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Ovarian cyst medications do not work in the long run

In most cases, ovarian cysts disappear on their own without any need for some radical intervention. Medications, which can, alternatively, be prescribed for these purposes, are capable of triggering pain since they press onto the pelvic region, preventing ovulation and, thus, the creation of new cysts. However, the same effect can be achieved with birth control pills.

How are Ovarian Cysts Treated?

As it was mentioned above, several menstrual cycles are likely to get rid of ovarian cysts. For that reason, doctors usually solely keep the patient under close observation, monitoring the cysts through regular checkups, looking for any variations in size.

If, by any chance, the size of the ovarian cysts does not seem to decrease, or, on the contrary, continues growing abnormally, alternative treatment methods take place after the doctor performs a couple of tests, determining the nature of the cysts in the first place. Painkillers and heat compression are the two most common alternative treatments.

Alternatively, medications like birth control pills or even surgery may be an option. Your gynecologist will suggest the best choice for you, depending on the severity and the characteristics of your condition.

The Necessity of Surgery

Surgery is the common choice once your doctor realizes that the cysts may be cancerous or that these may be growing. However, the surgery requires your affected ovary to be removed too. Thus, this is the last resort in situations where the cyst may be pressing on some of the surrounding organs, being larger than 3 inches, or where the cyst has been twisted and turned, resulting in ruptures, pain and bleeding. Also, surgery takes place if the cyst refuses to react positively to previous treatment during 3 months of therapy or once the ultrasound results show suspicious abnormalities.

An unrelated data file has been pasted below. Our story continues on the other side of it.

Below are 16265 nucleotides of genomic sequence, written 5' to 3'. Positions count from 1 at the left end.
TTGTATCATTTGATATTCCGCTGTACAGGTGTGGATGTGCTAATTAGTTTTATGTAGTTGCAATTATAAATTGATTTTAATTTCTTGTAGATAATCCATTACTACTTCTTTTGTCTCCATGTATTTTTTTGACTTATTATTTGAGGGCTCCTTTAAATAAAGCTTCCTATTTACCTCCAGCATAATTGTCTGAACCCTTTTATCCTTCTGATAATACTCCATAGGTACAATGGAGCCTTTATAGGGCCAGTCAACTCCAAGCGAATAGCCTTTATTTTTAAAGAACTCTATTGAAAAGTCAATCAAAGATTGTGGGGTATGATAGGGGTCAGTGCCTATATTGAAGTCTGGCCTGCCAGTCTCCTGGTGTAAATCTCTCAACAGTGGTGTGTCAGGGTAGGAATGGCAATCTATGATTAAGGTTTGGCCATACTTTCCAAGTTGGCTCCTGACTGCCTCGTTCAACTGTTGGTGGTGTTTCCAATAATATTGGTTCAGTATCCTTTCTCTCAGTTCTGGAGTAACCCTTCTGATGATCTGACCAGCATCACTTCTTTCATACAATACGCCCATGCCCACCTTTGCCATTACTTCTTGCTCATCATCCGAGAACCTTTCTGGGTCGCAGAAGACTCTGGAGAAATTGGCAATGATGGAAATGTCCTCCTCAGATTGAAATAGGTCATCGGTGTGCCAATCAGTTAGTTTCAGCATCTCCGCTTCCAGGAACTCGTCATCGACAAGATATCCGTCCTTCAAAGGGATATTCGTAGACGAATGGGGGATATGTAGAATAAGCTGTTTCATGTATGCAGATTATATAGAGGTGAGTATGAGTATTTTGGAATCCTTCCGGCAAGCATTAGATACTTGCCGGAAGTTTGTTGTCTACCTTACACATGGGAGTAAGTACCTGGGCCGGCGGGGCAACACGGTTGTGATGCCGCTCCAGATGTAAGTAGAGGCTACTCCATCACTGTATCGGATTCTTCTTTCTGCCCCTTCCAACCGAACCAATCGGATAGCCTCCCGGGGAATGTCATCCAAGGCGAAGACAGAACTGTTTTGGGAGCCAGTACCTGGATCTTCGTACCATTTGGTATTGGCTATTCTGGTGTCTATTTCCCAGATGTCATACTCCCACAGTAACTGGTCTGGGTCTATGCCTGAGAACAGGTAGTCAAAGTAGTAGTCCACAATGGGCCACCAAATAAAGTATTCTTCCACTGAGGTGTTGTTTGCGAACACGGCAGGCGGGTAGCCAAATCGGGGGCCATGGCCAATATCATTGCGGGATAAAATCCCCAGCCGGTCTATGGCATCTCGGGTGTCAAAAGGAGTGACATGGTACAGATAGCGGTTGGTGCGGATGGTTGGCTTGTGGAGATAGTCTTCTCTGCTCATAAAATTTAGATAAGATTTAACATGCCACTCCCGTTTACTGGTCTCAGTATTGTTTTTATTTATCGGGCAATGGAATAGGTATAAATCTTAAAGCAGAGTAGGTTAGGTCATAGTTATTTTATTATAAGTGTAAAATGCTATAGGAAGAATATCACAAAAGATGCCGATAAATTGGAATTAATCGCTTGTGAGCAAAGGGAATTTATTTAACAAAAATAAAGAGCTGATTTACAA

Yet, surgery is also a procedure full of risks and potential side-effects.

Small or large incisions can be made on the stomach area, depending on the type of surgery chosen. Smaller cysts can be removed through small incisions, without the need to remove the whole ovary. On the other hand, larger incisions are necessary if the cysts are large too or if cancer has been detected.

Menopausal women are prone to ovarian cancer. Therefore, doctors pay attention to their ovarian health during regular checkups. Also, with menopausal women, ovary removal is the common choice, once cysts are noticed.

Finally, sometimes, through a more holistic approach, paying attention to your overall health through exercises, an active life free of stress and a healthy nutrition may be all you need to keep the ovarian cysts at bay.

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